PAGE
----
The most common failures of the HF150 and HF225 occur when an external antenna is left connected to the radio during local electrical storms. With the HF150 the first mixer (Q22 SL6440C) fails causing the set to have low sensitivity and/or overload easily.

With the HF225 you get no operation over half the frequency range. Diode D1(BA244A or any low capacitance switching diode) has probably failed, this is in one corner inside the tin box enclosure. The VCO range switching diodes inside the die-cast box can also cause the set to mute over part of the range - they can go "lossy". They might measure OK but can be better checked by temporarily linking out any which are biased on. There is a silk screen print on the pcbs which indicate which component is which.

HF 225 sync AM and FM detector option D225: We have no more of these left, but the D250 detectors are actually made on D225 circuit boards but with a few components moved around. The D225 silk screen is still there. Among other things a 455 kHz resonator and a variable capacitor have been removed. Converting one back to work on an HF225 is not a five-minute job.

For anyone who wants to do this however, we can send a D250 detector, a D225 circuit diagram and layout, resonator, varicap diode and a list of the necessary mods for £35. Other resistors and caps will be needed and the rest would be up to you.

For more information give us a ring on 01629 821474"  [ /end quote] Copied from

Savox Communications
(formerly Lowe Electronics)
Sandyhill Park
Telephone: +44 (0) 1629 820820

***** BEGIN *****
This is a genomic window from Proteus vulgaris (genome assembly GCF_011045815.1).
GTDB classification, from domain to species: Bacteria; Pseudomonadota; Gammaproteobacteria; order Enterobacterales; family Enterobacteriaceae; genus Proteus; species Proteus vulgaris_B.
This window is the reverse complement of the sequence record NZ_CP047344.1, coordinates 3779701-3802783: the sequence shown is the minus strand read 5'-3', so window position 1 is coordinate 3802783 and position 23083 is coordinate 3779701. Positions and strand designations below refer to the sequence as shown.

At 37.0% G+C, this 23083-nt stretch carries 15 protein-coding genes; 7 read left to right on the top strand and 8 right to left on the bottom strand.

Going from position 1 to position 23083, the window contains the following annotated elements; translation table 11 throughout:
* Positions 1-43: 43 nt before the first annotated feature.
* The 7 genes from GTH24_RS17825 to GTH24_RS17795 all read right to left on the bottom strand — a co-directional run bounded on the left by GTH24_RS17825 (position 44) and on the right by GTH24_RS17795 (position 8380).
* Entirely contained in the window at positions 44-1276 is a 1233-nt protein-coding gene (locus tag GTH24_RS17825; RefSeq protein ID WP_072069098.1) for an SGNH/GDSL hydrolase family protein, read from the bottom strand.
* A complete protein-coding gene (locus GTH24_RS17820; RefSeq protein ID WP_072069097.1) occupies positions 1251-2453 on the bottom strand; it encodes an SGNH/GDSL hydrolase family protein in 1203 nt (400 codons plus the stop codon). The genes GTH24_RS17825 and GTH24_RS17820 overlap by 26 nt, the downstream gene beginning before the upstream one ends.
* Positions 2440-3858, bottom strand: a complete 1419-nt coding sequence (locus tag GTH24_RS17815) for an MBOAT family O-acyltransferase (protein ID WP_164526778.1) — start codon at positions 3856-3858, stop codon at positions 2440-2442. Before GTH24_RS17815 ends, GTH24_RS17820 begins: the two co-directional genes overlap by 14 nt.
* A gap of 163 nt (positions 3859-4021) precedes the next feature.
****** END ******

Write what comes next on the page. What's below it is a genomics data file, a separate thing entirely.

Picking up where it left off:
Fax: +44 (0) 1629 820800

will now redirect to Savox Communications

South Midlands Communications Ltd
SM House, School Close
Chandlers Ford Industrial Estate
Eastleigh, Hampshire
SO53 4BY
Telephone:  +44 (0)23 8024 6200
Fax: +44 (0)23 8024 6206

South Midland Communications (SMC) website

Chief design consultant, John Thorpe, went on to consult for AOR in Derbyshire who produce his high specification design, the AR7030 HF communications receiver.  The AR7030 bears more than a passing resemblance to some of the receivers that John Thorpe previously designed at Lowe Electronics and had production of radios continued at Lowe there is no doubt that the 7030 design would have been manufactured by Lowe!

AOR 7030
[click photo to visit AOR]

Repairs and Servicing:

I don't currently know of any one who specializes in the repair of Lowe Radios. If you do please let me know.

For more information and help with choosing a new receiver and radio reception in general why not subscribe to Radio User Magazine (formerly Short Wave Magazine) or the British DX Club (BDXC)?

You can click on one of the buttons below to have a look at some more details about the classic Lowe HF-125, HF-150, HF-225 and HF-250 sets:

Wishing you Good Reception, 73,  Mike

[With thanks to Julian Hardstone who helped with some useful additional information]

Home Page Lowe HF-125
John Wilson
Lowe HF-150

Radio Memorabilia
Lowe HF-225
Make A Signal Meter
Lowe HF-250
DX-ing & Short Wave Radio